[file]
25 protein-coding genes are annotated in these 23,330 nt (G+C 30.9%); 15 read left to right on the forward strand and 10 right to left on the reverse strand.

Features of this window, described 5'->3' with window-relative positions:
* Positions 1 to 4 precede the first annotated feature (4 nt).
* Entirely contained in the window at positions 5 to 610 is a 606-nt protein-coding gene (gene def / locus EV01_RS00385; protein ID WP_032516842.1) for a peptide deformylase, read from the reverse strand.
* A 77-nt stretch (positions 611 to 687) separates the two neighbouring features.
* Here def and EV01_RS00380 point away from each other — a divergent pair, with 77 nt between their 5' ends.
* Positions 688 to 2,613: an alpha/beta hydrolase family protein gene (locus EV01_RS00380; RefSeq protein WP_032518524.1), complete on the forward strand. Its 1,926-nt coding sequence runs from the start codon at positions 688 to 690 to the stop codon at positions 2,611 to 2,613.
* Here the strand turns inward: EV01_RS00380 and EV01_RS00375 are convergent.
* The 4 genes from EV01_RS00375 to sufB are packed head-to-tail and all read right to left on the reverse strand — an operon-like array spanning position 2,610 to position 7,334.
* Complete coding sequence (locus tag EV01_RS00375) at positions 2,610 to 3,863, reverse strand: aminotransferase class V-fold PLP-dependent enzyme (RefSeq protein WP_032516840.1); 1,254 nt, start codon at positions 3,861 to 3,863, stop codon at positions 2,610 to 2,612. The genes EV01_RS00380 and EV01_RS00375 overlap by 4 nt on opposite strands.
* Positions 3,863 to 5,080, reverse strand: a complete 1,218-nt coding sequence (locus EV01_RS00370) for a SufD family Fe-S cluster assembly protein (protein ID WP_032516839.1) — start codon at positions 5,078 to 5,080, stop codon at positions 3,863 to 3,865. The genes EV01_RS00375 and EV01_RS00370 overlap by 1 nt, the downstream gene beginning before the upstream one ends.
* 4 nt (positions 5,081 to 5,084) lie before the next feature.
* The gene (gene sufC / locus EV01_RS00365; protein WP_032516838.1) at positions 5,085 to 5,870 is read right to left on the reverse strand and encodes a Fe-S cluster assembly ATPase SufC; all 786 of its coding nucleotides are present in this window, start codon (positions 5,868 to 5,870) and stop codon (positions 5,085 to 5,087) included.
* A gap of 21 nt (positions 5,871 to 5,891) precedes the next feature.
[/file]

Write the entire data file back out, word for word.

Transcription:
25 protein-coding genes are annotated in these 23,330 nt (G+C 30.9%); 15 read left to right on the forward strand and 10 right to left on the reverse strand.

Features of this window, described 5'->3' with window-relative positions:
* Positions 1 to 4 precede the first annotated feature (4 nt).
* Entirely contained in the window at positions 5 to 610 is a 606-nt protein-coding gene (gene def / locus EV01_RS00385; protein ID WP_032516842.1) for a peptide deformylase, read from the reverse strand.
* A 77-nt stretch (positions 611 to 687) separates the two neighbouring features.
* Here def and EV01_RS00380 point away from each other — a divergent pair, with 77 nt between their 5' ends.
* Positions 688 to 2,613: an alpha/beta hydrolase family protein gene (locus EV01_RS00380; RefSeq protein WP_032518524.1), complete on the forward strand. Its 1,926-nt coding sequence runs from the start codon at positions 688 to 690 to the stop codon at positions 2,611 to 2,613.
* Here the strand turns inward: EV01_RS00380 and EV01_RS00375 are convergent.
* The 4 genes from EV01_RS00375 to sufB are packed head-to-tail and all read right to left on the reverse strand — an operon-like array spanning position 2,610 to position 7,334.
* Complete coding sequence (locus tag EV01_RS00375) at positions 2,610 to 3,863, reverse strand: aminotransferase class V-fold PLP-dependent enzyme (RefSeq protein WP_032516840.1); 1,254 nt, start codon at positions 3,861 to 3,863, stop codon at positions 2,610 to 2,612. The genes EV01_RS00380 and EV01_RS00375 overlap by 4 nt on opposite strands.
* Positions 3,863 to 5,080, reverse strand: a complete 1,218-nt coding sequence (locus EV01_RS00370) for a SufD family Fe-S cluster assembly protein (protein ID WP_032516839.1) — start codon at positions 5,078 to 5,080, stop codon at positions 3,863 to 3,865. The genes EV01_RS00375 and EV01_RS00370 overlap by 1 nt, the downstream gene beginning before the upstream one ends.
* 4 nt (positions 5,081 to 5,084) lie before the next feature.
* The gene (gene sufC / locus EV01_RS00365; protein WP_032516838.1) at positions 5,085 to 5,870 is read right to left on the reverse strand and encodes a Fe-S cluster assembly ATPase SufC; all 786 of its coding nucleotides are present in this window, start codon (positions 5,868 to 5,870) and stop codon (positions 5,085 to 5,087) included.
* A gap of 21 nt (positions 5,871 to 5,891) precedes the next feature.